Now, spool forward three or four years. My daughter got a book for Christmas which boasts ‘Augmented Reality’, requiring a simple program install and a webcam. So I borrowed a webcam from work (we have it for those occasions when interviewers want to Skype) and took it home.

Obviously the ‘AR’ software only runs on Windows or Mac, so we booted the laptop into Windows, plugged in the webcam and waited while Windows did its thing.

It is worth noting that Windows 7 does an excellent job of detecting the device and installing the drivers, but it took an inordinately long time to do so (more than 5 minutes, less than 10). But once it was done, it worked very well.

When I got to work this morning I decided to try an experiment by plugging the webcam into my desktop machine running Linux (its a Mac, but it dual boots into Linux because, well, I like it like that!).

I plugged it in, then started up ‘Cheese’, the webcam program where you can add weird and wonderful effects to you images. I then selected ‘Preferences’ and was able to switch between the computers built-in webcam and the USB webcam straight away (with no apparent drivers required).

Now I have a horrible feeling I will need to buy a webcam for home…

2013 Book Report 19: Getting Started With Raspberry Pi – Matt Richardson and Shawn Wallace

For most geeks the Raspberry Pi (from now on the RPi) needs no introduction. Originally designed to enthuse children by providing a small, easy to understand computer, the RPi has taken the geek world by storm, and has sold more than a million units.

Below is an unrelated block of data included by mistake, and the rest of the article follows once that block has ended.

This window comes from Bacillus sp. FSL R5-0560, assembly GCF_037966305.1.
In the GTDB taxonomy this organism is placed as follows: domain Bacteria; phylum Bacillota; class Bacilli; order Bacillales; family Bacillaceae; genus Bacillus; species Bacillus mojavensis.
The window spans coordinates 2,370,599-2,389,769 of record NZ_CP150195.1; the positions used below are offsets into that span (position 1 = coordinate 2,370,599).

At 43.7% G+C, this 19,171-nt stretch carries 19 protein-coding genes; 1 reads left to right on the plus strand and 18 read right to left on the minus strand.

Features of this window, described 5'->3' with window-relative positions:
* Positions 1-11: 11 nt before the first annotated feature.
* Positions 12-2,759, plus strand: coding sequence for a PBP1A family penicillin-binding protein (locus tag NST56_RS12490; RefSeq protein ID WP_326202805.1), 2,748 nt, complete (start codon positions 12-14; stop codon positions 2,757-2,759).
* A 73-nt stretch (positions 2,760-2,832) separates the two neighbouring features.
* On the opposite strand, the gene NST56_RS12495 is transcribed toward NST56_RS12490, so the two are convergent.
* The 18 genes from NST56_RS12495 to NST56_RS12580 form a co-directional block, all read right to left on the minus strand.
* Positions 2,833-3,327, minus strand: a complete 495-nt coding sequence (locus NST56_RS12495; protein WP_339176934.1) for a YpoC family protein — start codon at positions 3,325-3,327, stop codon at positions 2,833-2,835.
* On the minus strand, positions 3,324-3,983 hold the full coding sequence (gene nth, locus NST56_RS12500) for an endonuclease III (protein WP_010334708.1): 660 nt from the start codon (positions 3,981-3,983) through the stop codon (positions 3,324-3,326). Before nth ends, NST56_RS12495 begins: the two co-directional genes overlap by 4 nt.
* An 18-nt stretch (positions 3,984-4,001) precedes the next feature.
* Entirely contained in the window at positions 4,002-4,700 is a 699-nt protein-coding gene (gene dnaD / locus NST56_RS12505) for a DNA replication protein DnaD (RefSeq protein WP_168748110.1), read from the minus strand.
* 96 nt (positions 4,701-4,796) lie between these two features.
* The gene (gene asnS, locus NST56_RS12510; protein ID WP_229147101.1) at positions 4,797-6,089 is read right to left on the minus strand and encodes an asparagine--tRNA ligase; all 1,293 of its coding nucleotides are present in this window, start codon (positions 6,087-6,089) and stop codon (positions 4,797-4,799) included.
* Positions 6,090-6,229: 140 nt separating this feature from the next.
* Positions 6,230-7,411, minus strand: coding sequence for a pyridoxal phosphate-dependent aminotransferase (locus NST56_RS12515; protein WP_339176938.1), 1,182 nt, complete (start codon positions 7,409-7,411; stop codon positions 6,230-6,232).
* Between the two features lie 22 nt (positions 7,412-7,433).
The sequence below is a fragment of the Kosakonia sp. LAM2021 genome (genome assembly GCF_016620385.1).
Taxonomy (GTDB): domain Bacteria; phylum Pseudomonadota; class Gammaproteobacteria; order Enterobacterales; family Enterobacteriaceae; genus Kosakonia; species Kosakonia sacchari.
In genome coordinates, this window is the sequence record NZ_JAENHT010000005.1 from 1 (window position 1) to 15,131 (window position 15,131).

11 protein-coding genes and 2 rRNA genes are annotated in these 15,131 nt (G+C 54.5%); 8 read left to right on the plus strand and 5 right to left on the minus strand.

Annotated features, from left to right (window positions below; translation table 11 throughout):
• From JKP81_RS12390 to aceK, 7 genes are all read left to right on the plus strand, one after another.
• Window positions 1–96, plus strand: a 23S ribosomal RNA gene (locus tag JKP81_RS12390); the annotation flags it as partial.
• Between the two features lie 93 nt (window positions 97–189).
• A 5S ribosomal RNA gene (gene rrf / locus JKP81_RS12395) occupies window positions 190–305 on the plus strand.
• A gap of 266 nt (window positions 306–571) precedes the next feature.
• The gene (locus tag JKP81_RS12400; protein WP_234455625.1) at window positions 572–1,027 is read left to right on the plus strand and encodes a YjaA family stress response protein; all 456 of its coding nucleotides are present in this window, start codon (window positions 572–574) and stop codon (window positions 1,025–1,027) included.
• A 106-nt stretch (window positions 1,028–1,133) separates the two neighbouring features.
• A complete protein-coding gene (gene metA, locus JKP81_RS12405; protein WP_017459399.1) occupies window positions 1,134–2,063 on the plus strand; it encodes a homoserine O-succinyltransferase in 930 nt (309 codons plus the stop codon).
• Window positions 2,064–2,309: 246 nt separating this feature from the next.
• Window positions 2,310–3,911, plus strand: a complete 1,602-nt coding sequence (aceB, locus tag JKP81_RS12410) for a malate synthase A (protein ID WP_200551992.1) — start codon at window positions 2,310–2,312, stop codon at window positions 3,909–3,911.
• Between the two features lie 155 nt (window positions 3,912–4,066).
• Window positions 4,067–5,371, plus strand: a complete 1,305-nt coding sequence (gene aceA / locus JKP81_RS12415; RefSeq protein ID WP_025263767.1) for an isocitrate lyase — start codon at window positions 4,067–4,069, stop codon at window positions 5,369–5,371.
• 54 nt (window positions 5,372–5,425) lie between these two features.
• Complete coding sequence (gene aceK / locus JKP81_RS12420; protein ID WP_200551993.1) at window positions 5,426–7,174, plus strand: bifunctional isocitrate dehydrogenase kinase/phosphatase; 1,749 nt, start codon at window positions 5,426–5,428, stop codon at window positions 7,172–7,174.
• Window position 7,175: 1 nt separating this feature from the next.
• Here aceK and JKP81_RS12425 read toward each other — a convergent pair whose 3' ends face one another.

It isn’t clear how many of these units have found their way into the hands of youngsters… I suspect most have gone to adults enticed by the low cost computer that bucks the trend for more and more powerful processors.

This book then, is a sort of manual for getting to grips with the RPi. Most users will, I suspect have started their RPi journey using resources that they found on the internet, so a perfectly valid question to ask might well be what advantage a book, static and unchanging can have in the fast moving world of open source.

This seems to me to be the biggest weakness of what is otherwise an excellent resource. The world of computing changes quickly, and this is especially the case at the fringes, and items like the RPi are definitely on the fringe.

The book covers useful territory such as what the various components on the RPi’s board are (surely part of the demystifying of this small computer), how to obtain and install a suitable operating system (one of the areas that has changed most rapidly) and what to expect when you first boot the system.

These are all great tools for beginners, and I would suggest that the thing that you are getting in a book, rather than a random collection of web pages is the expectation that the writing is well done, clear and easy to follow. In my opinion that is exactly what the reader gets here.

The rest of the book is a quick trip through some of the things that you can do with a RPi. This is a useful section in that when I first got one the question I got most often was ‘what is it for’. The really interesting thing with a device like the RPi is that it has connectors which can be used in software to do a whole range of things. These connectors offer a range of ways of interacting with the world. One day I may even build something from the suggestions (or I may try and find something useful to do online).

In summary, this book is both an easy to read and and easy to follow book. It is well written, and doesn’t come over as being dry (well, not to me, less geek orientated readers may disagree). While it is in danger of being rapidly superceded by the changes in the systems that it describes, the quality of the writing compensates for this danger. I would probably recommend just checking for any updates online before undertaking any particular projects.


How To Blow £14k in a morning.